If you’ve never owned a snake before, deciding which one to get may seem like a difficult task.
It is always best for beginner reptile owners to choose a smaller snake with a docile temperament.
Corn snakes and milk snakes are very popular as pets, but which one is better for beginners?
Corn snakes and milk snakes are excellent for beginners due to their small size and easy care requirements. Corn snakes tend to be more docile, while milk snakes are slightly temperamental, but there are no significant differences between them.
The right snake for you is a matter of personal choice.
Read on to learn more about the differences between corn snakes and milk snakes to help you decide which one is best for you.
Are There Differences Between Corn Snakes and Milk Snakes?
No matter what breed it is, any snake you choose will have different personalities from one another.
It is often difficult to know how a snake will react to any situation.
Corn snakes and milk snakes both have docile temperaments, but the milk snake may become temperamental at times.
Corn snakes rarely become aggressive or stressed, so they are easier to feed.
The other main difference between the two breeds of snakes is their appearance.
Milk snakes are slightly smaller than corn snakes, and they are also more brightly colored.
Both snake breeds come in various color morphs, so it is easy to choose one that is most appealing to you if looks are important.
Corn Snake Vs. Milk Snake Appearance
Corn snakes have a reddish base color with blotchy brown, orange, and red patterns, with a black and white checkered pattern on their belly scales. Milk snakes tend to be brighter with a white, orange, or yellow base color and white, black, or red stripes outlined in distinct bands of black.
Milk snakes are set apart from corn snakes because their patterning is much more distinct, and their colors tend to be more vivid.
Both snakes are often confused with other species.
Corn snakes are sometimes mistaken for the venomous copperhead, and milk snakes are sometimes thought to be the venomous coral snake.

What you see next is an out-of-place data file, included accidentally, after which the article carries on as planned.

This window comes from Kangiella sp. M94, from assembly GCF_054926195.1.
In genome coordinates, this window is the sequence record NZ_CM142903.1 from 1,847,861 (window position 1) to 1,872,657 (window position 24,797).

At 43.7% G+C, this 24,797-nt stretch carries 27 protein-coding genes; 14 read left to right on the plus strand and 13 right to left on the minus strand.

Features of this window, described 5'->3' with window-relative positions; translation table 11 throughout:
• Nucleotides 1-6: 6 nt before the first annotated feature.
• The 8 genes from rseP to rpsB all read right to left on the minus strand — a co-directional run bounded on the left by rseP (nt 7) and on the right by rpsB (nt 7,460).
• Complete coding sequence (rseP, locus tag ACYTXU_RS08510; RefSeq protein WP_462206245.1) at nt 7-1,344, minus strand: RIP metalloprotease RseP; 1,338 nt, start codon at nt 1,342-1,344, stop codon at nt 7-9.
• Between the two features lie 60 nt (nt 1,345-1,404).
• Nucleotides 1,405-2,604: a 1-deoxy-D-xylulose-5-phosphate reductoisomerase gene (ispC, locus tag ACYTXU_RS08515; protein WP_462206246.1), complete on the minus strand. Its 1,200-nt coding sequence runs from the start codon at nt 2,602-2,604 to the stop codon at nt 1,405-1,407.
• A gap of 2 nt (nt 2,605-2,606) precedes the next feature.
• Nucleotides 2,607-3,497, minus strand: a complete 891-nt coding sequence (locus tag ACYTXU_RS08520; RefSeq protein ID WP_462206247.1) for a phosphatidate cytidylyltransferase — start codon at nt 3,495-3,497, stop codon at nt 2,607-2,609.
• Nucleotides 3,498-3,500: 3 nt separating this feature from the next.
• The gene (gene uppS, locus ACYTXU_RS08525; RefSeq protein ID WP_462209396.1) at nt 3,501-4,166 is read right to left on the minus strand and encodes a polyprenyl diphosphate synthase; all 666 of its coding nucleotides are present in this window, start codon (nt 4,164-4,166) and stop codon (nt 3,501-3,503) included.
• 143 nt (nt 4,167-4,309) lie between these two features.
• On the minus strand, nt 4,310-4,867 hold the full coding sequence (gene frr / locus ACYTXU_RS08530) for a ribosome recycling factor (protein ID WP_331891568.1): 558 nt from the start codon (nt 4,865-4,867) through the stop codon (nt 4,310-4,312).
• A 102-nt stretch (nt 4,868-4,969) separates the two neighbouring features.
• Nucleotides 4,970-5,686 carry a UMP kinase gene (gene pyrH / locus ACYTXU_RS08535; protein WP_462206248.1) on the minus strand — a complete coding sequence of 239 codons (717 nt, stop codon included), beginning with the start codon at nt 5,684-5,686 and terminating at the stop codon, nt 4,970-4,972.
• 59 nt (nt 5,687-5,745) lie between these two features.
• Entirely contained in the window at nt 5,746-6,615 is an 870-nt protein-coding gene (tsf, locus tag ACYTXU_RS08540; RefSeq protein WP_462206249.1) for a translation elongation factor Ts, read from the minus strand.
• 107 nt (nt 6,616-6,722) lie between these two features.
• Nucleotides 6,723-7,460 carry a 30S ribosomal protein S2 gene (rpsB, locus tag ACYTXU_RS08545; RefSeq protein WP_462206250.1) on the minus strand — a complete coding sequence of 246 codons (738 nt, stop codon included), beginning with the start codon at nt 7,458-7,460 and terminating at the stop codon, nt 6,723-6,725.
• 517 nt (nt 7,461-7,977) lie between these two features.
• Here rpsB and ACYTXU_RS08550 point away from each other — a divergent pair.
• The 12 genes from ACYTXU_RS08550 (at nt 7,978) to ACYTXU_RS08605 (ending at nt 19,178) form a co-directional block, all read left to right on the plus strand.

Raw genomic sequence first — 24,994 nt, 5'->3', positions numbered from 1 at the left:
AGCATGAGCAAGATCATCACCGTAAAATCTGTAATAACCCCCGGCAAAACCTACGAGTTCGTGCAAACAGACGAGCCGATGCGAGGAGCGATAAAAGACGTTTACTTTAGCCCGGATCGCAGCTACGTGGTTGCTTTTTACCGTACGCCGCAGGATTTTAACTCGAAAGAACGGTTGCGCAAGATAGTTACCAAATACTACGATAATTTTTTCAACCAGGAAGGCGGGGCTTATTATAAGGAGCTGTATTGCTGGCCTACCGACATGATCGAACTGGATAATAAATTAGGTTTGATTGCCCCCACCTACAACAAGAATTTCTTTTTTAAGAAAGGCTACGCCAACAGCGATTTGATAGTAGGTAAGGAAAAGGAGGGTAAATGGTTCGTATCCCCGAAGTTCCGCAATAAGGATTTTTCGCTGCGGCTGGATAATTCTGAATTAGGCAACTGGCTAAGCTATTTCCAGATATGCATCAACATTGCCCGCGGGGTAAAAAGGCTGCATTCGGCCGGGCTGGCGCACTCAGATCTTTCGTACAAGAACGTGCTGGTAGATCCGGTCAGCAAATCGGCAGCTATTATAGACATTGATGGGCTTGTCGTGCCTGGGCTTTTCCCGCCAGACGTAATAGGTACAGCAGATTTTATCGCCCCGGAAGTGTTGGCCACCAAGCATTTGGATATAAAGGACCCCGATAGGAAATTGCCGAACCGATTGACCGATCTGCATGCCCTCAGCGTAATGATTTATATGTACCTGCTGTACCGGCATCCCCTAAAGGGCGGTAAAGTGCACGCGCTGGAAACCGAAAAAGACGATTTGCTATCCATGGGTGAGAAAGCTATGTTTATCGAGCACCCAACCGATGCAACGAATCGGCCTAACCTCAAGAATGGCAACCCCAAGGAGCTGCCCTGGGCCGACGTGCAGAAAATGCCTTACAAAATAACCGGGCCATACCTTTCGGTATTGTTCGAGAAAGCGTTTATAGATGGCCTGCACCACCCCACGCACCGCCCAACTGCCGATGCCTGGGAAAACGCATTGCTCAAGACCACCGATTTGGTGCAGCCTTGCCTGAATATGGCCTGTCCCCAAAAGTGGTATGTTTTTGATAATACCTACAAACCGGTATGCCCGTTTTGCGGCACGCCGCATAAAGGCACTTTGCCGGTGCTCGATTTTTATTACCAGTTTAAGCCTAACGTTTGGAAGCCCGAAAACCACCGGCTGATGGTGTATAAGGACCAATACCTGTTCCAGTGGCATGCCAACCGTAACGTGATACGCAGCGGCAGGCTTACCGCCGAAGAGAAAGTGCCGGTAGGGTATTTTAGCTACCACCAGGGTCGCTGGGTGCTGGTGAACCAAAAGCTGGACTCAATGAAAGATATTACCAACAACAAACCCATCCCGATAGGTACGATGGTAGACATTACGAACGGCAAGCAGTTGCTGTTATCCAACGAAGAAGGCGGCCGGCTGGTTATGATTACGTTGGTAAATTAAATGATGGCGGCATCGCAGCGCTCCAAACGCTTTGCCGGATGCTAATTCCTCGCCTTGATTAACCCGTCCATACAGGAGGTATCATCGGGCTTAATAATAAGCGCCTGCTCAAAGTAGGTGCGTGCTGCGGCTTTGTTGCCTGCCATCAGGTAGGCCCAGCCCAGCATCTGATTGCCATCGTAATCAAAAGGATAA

There is a wide variety of color morphs available for both snakes, but corn snakes present a wider variety of options.
There are more than 800 color morphs for corn snakes, while currently, there are only 24 recognized color morphs for milk snakes.
Check out our favorite corn snake morphs with pictures.
Size Differences In Corn And Milk Snakes
Corn snakes and milk snakes are very similar in size, and both snakes are relatively small. Corn snakes have a moderate size and grow up to 6′ feet in length and weigh around two pounds. Milk snakes are usually smaller, averaging 3′ feet long and weighing between one and three pounds.
The longest corn snake ever recorded measured at 6′ feet, and some milk snakes may grow to just over 5′ feet, but it is not very common.
Since both snakes are in the smaller size range, they are easy to handle and do not require an elaborate enclosure.
Female corn snakes tend to be larger than males, but the opposite is true with milk snakes because the males are usually larger than the females.
Corn snakes and milk snakes are both very versatile when it comes to their natural habitat. Both snakes can live in a variety of areas. Milk snakes and corn snakes are found in grasslands, forest edges, and rocky hillsides.
Corn snakes are also drawn to living in artificial structures, particularly abandoned buildings.
Corn snakes are slightly less versatile than milk snakes because they do not live near the sea.
Milk snakes are frequently found near bodies of water such as rivers, swamps, and streams.
Both snakes prefer to stay on the ground, but they will occasionally climb trees, especially if food is involved.
Milk snakes are mainly found in North, Central, and South America.
Corn snakes are native to the Eastern United States, but they are frequently found in Southeastern states like Florida and South Carolina.